The Cure for Downed Corn
Is Absolutely In Your Control
By Jeff Shaner | AgVenture Seed and Technology Manager
At a dinner party this past December I sat at a table with people I had not met before. Two of them were farmers from neighboring counties. One in particular had a lot to say about his struggles in late November and early December with harvested corn that was lying flat in the field. Upon noting that I work for a seed company, he turned to me and asked “What’s your company’s position on downed corn?”
Knowing the time and place to make certain statements is a bit of an art form, so I decided it wasn’t a good time to embarrass this farmer in front of multiple guests. I merely acknowledged that it was a widespread issue this year that didn’t seem to be partial to the products from any one seed company. It was a true, yet vague comment.
This is the right time and place. Here is what I wanted to tell him: Harvesting downed corn this past fall/winter was a frustrating endeavor experienced across a large portion of the Corn Belt. And it didn’t have to happen. Harvesting downed corn long after the crop was ripe for harvest was a decision, or better stated it was a series of decisions, that each farmer made along the way. A prolonged string of wet weather near the end is what we’ve all blamed it on, but it wasn’t the defining factor in your harvest experience.
First of all, there are some ground rules for this discussion:
- Am I talking about summer wind events that may knock over green corn plants? No.
- Am I saying that corn standing just fine until the end of October that then faced stalk deterioration beyond that point was a preventable outcome despite the wet fall? Absolutely, 100 percent yes.
- Am I expecting that several farmers might read this and be offended because they believe it was the fault of the weather or their hybrid? Yes. Yes, I am.
Let’s check in with a number of top professionals who helped their customers navigate the 2018 harvest challenges and see what we can learn from their observations.
Northern Indiana had more than its share of flat corn at season’s end. Troy McKillip of Wabash says a factor is seed furrow at spring planting. “Planting 2¼ inches deep on most soils is a must. That depth provides for proper brace root development and better soil nutrient acquisition—both items benefit the plant all season long. And plant into fit soil conditions. Tomahawked, compacted furrows do not allow for full root systems to evolve. The right planting days do come each spring. Be patient and place your seed into optimal starting conditions. How well you start affects how well you finish,” he says.
Jeff Jackson in Illinois has a lot to say about in-season management. “Downed corn was prevalent throughout this region. But I have about 19 customers who follow my full program recommendations from seed to fertility and fungicide to harvest schedule. Not a one of them faced downed corn. Late season stalk deterioration is mainly caused by either midseason disease pressure or nutrient deficiency or both. If you cut corners this past year on either of those two items (fungicide or fertility), you paid a dear price.”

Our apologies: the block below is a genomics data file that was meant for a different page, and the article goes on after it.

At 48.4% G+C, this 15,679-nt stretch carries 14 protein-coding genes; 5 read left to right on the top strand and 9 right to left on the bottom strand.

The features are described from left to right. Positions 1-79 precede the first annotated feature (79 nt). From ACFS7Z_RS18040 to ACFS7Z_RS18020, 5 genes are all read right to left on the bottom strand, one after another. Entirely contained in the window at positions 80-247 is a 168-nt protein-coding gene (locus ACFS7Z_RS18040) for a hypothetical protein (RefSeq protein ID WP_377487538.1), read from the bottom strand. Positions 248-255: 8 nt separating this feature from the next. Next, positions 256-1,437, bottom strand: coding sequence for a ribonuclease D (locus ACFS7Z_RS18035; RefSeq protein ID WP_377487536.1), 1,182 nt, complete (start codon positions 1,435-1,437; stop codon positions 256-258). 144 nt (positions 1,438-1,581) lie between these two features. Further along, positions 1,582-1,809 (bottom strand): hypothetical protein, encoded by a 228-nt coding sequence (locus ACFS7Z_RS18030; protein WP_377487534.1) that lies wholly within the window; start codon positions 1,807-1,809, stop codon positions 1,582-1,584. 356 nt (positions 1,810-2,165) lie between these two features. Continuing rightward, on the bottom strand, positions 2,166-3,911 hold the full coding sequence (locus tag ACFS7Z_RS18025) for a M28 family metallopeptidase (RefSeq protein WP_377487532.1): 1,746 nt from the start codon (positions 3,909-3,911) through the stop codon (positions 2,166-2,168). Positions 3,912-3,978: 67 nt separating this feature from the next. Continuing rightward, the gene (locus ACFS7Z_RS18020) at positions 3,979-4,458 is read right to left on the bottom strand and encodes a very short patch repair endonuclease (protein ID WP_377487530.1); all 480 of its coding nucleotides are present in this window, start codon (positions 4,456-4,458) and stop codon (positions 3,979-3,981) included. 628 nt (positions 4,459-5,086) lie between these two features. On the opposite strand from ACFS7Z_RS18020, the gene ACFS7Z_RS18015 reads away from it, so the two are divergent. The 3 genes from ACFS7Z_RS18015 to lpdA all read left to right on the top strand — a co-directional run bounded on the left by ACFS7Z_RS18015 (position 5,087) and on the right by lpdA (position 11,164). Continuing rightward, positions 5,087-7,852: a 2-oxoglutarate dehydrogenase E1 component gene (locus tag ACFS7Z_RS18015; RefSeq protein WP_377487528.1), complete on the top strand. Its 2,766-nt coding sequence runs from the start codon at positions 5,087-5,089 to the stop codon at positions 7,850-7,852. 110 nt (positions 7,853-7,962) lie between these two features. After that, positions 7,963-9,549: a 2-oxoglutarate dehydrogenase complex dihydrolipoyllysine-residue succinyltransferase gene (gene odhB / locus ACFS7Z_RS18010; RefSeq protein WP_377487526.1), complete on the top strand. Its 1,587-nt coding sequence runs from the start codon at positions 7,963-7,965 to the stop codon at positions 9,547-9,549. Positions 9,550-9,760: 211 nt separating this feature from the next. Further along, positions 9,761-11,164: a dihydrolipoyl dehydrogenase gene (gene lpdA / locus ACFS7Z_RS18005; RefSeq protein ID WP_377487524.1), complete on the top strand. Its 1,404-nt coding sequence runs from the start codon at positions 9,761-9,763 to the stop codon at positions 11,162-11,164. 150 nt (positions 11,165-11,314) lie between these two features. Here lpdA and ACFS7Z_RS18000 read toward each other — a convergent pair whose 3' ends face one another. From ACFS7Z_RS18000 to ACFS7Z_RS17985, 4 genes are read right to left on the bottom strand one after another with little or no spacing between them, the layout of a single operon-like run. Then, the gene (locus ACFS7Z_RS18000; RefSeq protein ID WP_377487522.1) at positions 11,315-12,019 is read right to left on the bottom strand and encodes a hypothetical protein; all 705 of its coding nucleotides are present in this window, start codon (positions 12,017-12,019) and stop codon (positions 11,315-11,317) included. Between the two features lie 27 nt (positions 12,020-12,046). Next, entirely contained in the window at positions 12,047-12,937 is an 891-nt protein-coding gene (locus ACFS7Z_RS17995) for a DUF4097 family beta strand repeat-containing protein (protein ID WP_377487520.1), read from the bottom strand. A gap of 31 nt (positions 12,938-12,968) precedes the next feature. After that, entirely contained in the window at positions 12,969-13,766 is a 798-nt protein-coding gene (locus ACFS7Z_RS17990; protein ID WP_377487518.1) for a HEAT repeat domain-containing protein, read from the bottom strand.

Agronomist Jerry Hartsock of Cutting Edge Consulting and Research Services agrees. “Adding an R1 fungicide program paid huge dividends toward much improved standability and higher yields in 2018, as it did in 2017.” More from Jerry in a moment.
Jim Groepper, sales manager for AgVenture Pinnacle Iowa, goes straight to these in-season activities when you engage him in this conversation. “Look at the year we had. Record overall rainfall coupled with several particular deluges that dumped huge amounts all at once. Re-nitrifying was paramount to reaping rewards at harvest time. Multiple forms at multiple times is the best approach. For instance, we flew on about 35,000 acres (plus more with ground rigs) of our foliar N with micronutrients coupled with a fungicide that came at VT-R1 timing. Some patrons did two fungicide apps, but with corn price what it was, we didn’t push for everyone to do that. Now, what component made the biggest impact? Was it the N, micros or fungicide? I’m not going to lose sleep trying to figure that out. I do know that our comprehensive program made money for our AgVenture customers and brought about a much cleaner harvest experience,” Groepper says.
“That crop isn’t yours until it’s in the bin.”
That’s Jerry talking.
“I know farmers bringing in 5,000 acres who were finished before those with 2,000 acres. Your biggest yields are available to you at 25 percent moisture and above. Get after it!”
Mitch Snyder, sales and marketing manager for AgVenture McKillip Seeds in Indiana, made sure every customer he has knew an early harvest schedule was a must in 2018. “I told my customers to look at the writing on the wall. An intensely wet growing season made for all sorts of disease pressure with gray leaf spot and anthracnose leading the way. I know tar spot played a big role in other areas, too. These stalks are not going to stay out there until winter is near, so let’s get after it.”
The AgVenture Maximum Profit System™ (MPS) involves having a comprehensive plan for the entire crop year. Your AgVenture Yield Specialist (AYS) has firm ideas about how best to treat our products each step of the way: spring, summer and fall. What you may not know is that a vast network of individuals is backing up those ideas with success-driven results year after year.
Of course I’m aware it rained a lot this past fall and that dryer gas is expensive—two main reasons corn was left in the field way past its due date. But I’m here to tell you that many farmers continued to raise their average production history (APH) in 2018 despite those adverse conditions. Those farmers will tell you emphatically that fighting downed corn is a decision that rests entirely in your hands.